Crepes (or crêpes) are very thin pancakes. They originated from Brittany, a region in the north-west of France. Unlike pancakes, crepes don’t require leavening agent and have a higher content of milk.
Crepes come in two varieties: sweet (made with white or wheat flour and lightly sweetened) and savoury (made with buckwheat flour and unsweetened). While sweet crepes are often eaten as part of breakfast or as a dessert, savoury crepes are commonly served for lunch and dinner. My wholemeal crepe reicpe is closer to the sweet version. Nevertheless, it can be savoury too by switching to buckwheat flour and omitting the sugar.
Crepe is real simple and effortless to whip up even kids can do it. You can use a hand whisk and spatula to make the batter, or for a shortcut, whiz everything in a blender. You can make the batter a few hours or even a day in advance. However, it’s important to sieve your batter so as to be lump-free. Resting the batter before cooking also helps to produce more tender and soft crepes.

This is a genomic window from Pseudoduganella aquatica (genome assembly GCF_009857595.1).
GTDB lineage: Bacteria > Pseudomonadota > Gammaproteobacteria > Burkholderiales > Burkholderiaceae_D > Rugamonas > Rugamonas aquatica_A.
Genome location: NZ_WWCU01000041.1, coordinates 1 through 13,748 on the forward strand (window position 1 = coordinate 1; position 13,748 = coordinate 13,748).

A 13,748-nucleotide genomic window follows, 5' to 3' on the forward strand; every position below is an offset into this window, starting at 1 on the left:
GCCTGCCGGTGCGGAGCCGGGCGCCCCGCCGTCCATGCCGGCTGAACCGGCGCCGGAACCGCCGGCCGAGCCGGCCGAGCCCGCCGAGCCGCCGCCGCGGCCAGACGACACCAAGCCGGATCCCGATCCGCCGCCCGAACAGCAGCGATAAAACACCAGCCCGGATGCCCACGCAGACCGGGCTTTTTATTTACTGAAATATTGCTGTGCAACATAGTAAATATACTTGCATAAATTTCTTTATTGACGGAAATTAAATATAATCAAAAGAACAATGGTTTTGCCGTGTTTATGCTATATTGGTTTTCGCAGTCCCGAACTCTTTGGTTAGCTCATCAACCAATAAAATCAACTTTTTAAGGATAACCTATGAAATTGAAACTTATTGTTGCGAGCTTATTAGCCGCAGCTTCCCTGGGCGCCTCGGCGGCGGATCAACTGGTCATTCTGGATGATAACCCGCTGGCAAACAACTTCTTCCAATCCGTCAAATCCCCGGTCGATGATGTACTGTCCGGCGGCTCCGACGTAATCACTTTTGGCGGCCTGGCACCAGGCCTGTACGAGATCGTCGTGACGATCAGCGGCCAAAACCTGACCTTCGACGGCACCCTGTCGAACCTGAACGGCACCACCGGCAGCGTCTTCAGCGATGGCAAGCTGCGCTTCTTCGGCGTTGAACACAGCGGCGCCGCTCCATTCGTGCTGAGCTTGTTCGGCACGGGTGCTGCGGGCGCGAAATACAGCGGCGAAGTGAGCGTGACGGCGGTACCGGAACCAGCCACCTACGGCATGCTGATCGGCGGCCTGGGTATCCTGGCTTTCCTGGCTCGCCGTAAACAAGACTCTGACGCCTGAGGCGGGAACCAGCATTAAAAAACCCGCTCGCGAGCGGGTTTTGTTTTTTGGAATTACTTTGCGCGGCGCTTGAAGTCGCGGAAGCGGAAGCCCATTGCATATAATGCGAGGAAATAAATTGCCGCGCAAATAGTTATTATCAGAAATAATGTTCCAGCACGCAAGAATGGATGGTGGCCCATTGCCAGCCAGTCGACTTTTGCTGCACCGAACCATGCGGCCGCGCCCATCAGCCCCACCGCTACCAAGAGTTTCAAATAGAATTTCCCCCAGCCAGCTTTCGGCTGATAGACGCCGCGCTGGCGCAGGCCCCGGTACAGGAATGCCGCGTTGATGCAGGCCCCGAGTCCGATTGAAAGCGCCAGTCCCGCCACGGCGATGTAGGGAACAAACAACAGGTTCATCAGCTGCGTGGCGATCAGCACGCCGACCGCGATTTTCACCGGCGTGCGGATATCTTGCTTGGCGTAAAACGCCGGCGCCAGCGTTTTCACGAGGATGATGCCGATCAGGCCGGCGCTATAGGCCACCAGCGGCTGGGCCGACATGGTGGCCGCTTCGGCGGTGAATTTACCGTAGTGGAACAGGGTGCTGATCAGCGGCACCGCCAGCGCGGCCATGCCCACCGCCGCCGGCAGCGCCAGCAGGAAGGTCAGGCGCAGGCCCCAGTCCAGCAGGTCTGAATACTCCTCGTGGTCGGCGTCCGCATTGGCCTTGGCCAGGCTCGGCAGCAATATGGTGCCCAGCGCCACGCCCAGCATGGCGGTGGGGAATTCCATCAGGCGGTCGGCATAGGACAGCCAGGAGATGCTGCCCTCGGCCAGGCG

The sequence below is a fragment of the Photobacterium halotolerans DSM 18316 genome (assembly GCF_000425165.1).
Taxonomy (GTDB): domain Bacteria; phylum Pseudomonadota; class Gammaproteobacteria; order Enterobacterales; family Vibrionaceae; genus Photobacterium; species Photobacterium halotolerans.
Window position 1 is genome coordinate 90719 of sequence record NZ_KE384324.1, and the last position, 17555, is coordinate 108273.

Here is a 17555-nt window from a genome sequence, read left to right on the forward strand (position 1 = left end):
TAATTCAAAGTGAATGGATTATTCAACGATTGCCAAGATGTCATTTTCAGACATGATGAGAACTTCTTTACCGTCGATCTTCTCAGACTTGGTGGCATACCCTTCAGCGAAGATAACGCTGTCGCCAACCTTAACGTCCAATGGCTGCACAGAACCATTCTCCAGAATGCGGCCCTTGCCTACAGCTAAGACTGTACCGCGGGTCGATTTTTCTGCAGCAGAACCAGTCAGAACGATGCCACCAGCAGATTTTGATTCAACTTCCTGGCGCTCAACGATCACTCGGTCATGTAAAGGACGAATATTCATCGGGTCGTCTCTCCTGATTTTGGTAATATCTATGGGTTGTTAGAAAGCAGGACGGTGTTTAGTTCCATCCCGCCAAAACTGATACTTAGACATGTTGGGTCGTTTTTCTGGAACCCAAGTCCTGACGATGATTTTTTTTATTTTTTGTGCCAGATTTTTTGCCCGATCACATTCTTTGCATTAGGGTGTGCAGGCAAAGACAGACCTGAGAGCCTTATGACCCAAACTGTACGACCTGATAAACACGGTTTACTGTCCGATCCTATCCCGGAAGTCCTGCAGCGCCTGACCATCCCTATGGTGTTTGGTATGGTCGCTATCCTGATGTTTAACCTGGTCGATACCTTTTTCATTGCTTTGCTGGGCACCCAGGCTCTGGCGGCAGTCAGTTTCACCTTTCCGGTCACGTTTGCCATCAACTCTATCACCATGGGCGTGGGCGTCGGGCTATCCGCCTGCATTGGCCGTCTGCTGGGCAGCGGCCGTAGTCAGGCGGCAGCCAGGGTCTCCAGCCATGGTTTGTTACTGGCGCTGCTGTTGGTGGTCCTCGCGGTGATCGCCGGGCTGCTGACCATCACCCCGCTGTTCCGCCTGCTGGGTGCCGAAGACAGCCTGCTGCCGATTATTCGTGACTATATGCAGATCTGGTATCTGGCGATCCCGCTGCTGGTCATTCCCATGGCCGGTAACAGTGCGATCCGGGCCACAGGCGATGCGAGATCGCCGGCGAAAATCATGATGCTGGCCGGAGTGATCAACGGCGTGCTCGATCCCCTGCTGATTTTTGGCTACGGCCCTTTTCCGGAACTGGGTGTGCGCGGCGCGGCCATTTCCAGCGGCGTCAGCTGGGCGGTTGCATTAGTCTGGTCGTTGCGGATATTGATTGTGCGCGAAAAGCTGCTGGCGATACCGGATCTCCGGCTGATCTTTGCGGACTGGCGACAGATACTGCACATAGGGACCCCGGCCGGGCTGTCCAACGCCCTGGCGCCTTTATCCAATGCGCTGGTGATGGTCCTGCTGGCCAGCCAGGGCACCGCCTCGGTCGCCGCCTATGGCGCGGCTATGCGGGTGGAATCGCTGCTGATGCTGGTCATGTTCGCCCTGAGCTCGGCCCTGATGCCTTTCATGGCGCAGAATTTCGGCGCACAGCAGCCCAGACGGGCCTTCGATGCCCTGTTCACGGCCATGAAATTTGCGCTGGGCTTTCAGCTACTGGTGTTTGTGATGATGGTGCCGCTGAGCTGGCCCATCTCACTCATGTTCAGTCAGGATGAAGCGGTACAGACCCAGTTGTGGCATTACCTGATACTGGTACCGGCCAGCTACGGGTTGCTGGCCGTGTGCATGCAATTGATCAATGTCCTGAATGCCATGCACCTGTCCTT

As I don’t have a special crepe pan, I cook my crepe with non-stick skillet which works just perfectly. I find 20cm (8 inches) to be the ideal pan size for making crepes. It’s easy to handle especially during flipping or tossing. Of course, you can use any pan size as you like. Well, to be honest, I still don’t dare to toss my crepes yet. Do give it a go if you dare!
These crepes can be served cold or warm, and topped with sweet or savoury fillings. The ideas on how to eat them are endless. Using fresh fruits to make fun faces is what my son and I love most. It’s a fun yet healthy way to encourage your little ones to eat more fruits. Sometimes, if I want to pamper my taste bud, I will apply a layer of Nutella jam on my crepe, and top with sliced strawberries and a sprinkle of ground toasted peanuts (the more the better!). Wow! It tastes heavenly!! What’s your favourite way of eating crepe? I love to hear from you.
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